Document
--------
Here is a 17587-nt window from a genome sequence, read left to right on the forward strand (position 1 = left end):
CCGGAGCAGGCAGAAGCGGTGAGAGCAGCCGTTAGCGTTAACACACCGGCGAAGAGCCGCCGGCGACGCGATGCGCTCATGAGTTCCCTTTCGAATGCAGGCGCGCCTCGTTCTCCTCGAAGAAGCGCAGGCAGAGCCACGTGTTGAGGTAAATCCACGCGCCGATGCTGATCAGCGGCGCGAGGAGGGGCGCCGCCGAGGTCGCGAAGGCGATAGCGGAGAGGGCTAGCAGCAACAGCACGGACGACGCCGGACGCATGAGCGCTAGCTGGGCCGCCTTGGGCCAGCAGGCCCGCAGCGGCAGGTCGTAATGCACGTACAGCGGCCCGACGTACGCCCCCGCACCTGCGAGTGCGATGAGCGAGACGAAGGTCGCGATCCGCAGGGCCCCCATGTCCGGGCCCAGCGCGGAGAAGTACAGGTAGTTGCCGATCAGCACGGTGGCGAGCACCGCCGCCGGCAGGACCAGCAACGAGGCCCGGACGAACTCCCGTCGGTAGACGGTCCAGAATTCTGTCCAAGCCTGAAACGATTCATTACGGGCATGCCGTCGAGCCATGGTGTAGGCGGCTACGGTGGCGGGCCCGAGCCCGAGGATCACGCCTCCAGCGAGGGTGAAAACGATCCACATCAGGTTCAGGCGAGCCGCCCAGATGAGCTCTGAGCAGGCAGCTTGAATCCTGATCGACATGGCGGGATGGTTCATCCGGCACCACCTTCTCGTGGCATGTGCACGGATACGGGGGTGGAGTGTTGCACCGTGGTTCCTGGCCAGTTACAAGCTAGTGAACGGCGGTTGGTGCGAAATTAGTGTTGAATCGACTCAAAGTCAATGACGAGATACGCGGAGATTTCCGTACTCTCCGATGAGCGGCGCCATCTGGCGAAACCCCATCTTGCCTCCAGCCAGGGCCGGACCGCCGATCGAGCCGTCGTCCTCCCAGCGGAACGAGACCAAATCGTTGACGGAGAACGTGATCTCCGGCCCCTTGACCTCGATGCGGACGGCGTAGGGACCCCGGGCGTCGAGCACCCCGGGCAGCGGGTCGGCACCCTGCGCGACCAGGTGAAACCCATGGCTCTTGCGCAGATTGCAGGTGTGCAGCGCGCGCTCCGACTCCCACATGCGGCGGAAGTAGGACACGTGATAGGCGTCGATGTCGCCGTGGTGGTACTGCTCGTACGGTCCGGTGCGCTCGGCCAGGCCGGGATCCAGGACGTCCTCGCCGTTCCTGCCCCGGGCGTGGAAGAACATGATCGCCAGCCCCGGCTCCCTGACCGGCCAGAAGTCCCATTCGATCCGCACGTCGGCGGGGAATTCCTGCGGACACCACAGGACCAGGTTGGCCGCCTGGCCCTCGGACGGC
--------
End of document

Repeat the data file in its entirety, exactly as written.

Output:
Here is a 17587-nt window from a genome sequence, read left to right on the forward strand (position 1 = left end):
CCGGAGCAGGCAGAAGCGGTGAGAGCAGCCGTTAGCGTTAACACACCGGCGAAGAGCCGCCGGCGACGCGATGCGCTCATGAGTTCCCTTTCGAATGCAGGCGCGCCTCGTTCTCCTCGAAGAAGCGCAGGCAGAGCCACGTGTTGAGGTAAATCCACGCGCCGATGCTGATCAGCGGCGCGAGGAGGGGCGCCGCCGAGGTCGCGAAGGCGATAGCGGAGAGGGCTAGCAGCAACAGCACGGACGACGCCGGACGCATGAGCGCTAGCTGGGCCGCCTTGGGCCAGCAGGCCCGCAGCGGCAGGTCGTAATGCACGTACAGCGGCCCGACGTACGCCCCCGCACCTGCGAGTGCGATGAGCGAGACGAAGGTCGCGATCCGCAGGGCCCCCATGTCCGGGCCCAGCGCGGAGAAGTACAGGTAGTTGCCGATCAGCACGGTGGCGAGCACCGCCGCCGGCAGGACCAGCAACGAGGCCCGGACGAACTCCCGTCGGTAGACGGTCCAGAATTCTGTCCAAGCCTGAAACGATTCATTACGGGCATGCCGTCGAGCCATGGTGTAGGCGGCTACGGTGGCGGGCCCGAGCCCGAGGATCACGCCTCCAGCGAGGGTGAAAACGATCCACATCAGGTTCAGGCGAGCCGCCCAGATGAGCTCTGAGCAGGCAGCTTGAATCCTGATCGACATGGCGGGATGGTTCATCCGGCACCACCTTCTCGTGGCATGTGCACGGATACGGGGGTGGAGTGTTGCACCGTGGTTCCTGGCCAGTTACAAGCTAGTGAACGGCGGTTGGTGCGAAATTAGTGTTGAATCGACTCAAAGTCAATGACGAGATACGCGGAGATTTCCGTACTCTCCGATGAGCGGCGCCATCTGGCGAAACCCCATCTTGCCTCCAGCCAGGGCCGGACCGCCGATCGAGCCGTCGTCCTCCCAGCGGAACGAGACCAAATCGTTGACGGAGAACGTGATCTCCGGCCCCTTGACCTCGATGCGGACGGCGTAGGGACCCCGGGCGTCGAGCACCCCGGGCAGCGGGTCGGCACCCTGCGCGACCAGGTGAAACCCATGGCTCTTGCGCAGATTGCAGGTGTGCAGCGCGCGCTCCGACTCCCACATGCGGCGGAAGTAGGACACGTGATAGGCGTCGATGTCGCCGTGGTGGTACTGCTCGTACGGTCCGGTGCGCTCGGCCAGGCCGGGATCCAGGACGTCCTCGCCGTTCCTGCCCCGGGCGTGGAAGAACATGATCGCCAGCCCCGGCTCCCTGACCGGCCAGAAGTCCCATTCGATCCGCACGTCGGCGGGGAATTCCTGCGGACACCACAGGACCAGGTTGGCCGCCTGGCCCTCGGACGGC